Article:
Symbol Swearing - TV Tropes
Notable as he seems to be the only character who does this on a semi-regular basis. Alan Moore has no trouble using actual curse words, but in Top 10, an scene has Smax asking permission to use lethal force on a suspect who just killed a fellow cop. Even fans write it this way when they could write the curse out otherwise. It is also Painting the Medium: On one occasion, the Norse gods were involved in a case. Their drunken cursing was censored with runic symbols.
This trope is occasionally used in The Beano and The Dandy to express a character's anger and they can't show swear words because those two comics are for children.
A story had Iznogoud asking Wa'at Alahf for a rope, when he was down a cliff. Wa'at dropped the entire length of rope. Iznogoud began cursing, with bombs, bones, axes etc. Then a lot of these items began falling from above, seemingly dropped by Wa'at who thought Iznogoud was asking for them.
When one boy's wayward beach ball bounces off another man's stomach, the boy's father gets involved, and we get this gem: Yes, the one and only Gotlib brilliantly inverted the trope in the fight between Superdupont and Bruce Lee. When they swear at each other, Superdupont uses a lot of grawlix and chinese characters, and Bruce Lee answers with the same grawlix looking a bit more Chinese, font-wiseand instead of the chinese characters, "ABCDEF". Buffy the Vampire Slayer uses this in the comics.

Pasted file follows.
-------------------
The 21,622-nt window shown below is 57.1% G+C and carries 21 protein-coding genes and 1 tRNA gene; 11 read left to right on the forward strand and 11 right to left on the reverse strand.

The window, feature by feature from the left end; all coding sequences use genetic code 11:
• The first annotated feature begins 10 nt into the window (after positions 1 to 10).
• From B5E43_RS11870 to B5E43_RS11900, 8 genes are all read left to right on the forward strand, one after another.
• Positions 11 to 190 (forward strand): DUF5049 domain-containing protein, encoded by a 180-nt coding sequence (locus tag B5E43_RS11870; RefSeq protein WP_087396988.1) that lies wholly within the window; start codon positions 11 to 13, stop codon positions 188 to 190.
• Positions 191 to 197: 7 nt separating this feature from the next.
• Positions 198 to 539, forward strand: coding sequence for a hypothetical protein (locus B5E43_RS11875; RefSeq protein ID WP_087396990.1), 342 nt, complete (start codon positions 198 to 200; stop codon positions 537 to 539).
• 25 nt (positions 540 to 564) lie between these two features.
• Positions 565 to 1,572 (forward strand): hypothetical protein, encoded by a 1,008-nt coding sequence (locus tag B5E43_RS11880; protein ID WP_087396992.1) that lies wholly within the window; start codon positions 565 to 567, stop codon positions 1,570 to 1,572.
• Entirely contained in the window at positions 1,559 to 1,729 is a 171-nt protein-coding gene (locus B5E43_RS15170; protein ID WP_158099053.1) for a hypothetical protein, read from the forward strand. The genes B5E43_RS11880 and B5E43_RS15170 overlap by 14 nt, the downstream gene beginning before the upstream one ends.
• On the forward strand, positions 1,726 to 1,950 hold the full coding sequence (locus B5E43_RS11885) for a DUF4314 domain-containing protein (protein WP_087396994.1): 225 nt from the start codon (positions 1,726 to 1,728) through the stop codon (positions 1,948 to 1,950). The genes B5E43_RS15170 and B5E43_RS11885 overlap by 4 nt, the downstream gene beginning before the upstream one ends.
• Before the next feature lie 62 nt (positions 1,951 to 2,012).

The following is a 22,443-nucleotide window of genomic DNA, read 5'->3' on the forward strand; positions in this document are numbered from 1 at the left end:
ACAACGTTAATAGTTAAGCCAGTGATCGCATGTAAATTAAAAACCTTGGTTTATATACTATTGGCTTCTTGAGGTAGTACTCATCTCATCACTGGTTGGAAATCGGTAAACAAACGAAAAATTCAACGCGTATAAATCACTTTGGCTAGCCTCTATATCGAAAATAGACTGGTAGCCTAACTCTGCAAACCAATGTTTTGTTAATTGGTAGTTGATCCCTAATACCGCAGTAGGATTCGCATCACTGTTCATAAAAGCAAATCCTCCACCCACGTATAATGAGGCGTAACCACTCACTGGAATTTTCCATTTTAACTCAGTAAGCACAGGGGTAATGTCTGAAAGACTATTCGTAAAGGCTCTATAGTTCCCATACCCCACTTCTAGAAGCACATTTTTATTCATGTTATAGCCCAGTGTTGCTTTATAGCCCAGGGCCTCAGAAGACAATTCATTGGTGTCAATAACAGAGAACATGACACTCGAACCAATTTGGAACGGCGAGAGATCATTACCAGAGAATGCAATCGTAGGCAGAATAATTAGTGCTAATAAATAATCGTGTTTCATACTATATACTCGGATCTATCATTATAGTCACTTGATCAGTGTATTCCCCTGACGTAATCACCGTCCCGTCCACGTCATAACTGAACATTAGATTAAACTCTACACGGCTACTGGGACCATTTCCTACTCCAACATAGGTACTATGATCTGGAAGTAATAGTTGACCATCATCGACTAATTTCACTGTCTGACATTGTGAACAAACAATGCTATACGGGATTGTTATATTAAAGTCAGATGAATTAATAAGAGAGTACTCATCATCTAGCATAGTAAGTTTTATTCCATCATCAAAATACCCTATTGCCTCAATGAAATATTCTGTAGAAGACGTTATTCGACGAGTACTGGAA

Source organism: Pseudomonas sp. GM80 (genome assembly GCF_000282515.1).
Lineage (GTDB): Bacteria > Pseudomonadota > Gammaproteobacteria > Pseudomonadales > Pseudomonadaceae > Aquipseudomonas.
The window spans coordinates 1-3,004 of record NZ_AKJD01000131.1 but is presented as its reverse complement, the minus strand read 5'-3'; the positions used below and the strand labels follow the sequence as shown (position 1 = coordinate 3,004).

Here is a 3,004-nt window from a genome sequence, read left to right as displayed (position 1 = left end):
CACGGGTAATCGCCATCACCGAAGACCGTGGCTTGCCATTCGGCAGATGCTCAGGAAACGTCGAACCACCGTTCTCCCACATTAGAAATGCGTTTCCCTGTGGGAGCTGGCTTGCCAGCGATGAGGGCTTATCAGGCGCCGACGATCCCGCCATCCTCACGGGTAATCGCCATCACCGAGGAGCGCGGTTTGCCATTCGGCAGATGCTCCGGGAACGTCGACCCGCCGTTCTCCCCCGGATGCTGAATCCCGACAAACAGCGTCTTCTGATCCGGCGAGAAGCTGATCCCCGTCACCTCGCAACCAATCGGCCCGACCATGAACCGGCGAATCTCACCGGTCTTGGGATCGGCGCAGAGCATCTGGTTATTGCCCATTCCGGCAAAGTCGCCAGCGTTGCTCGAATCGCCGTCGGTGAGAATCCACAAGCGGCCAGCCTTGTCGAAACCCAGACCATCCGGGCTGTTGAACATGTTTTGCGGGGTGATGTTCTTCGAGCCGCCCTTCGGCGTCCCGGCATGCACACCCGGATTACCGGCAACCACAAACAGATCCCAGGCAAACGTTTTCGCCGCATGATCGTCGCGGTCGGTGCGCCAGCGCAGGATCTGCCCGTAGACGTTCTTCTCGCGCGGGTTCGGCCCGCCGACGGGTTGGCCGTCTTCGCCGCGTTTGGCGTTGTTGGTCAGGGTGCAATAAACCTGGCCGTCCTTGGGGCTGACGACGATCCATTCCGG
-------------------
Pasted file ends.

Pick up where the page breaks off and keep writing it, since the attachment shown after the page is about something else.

It's Buffy and Angel. Guess what they do. Friendship is Magic IDW: In issue 2, once the Mane Six have been set against each other, one panel shows them all shouting at each other, punctuated with a single fancy exclamation point with a dagger set in, which may or may not be this trope, depending on your interpretation. In Celestia's Micro Series issue, a ponified Gordon Ramsay appears in the background of three different panels, and he's brought his infamously foul mouth with him, symbol swearing in all three panels.
Archie Comics' Teenage Mutant Ninja Turtles Adventures has a character named Juntarra, who does this more or less every time she opens her mouth. Also present in the Richie Rich comic books, particularly in the story where Mrs.
Rich had set up a Swear Jar for her family. For the most part, only Mr. Rich did Symbol Swearing in that story.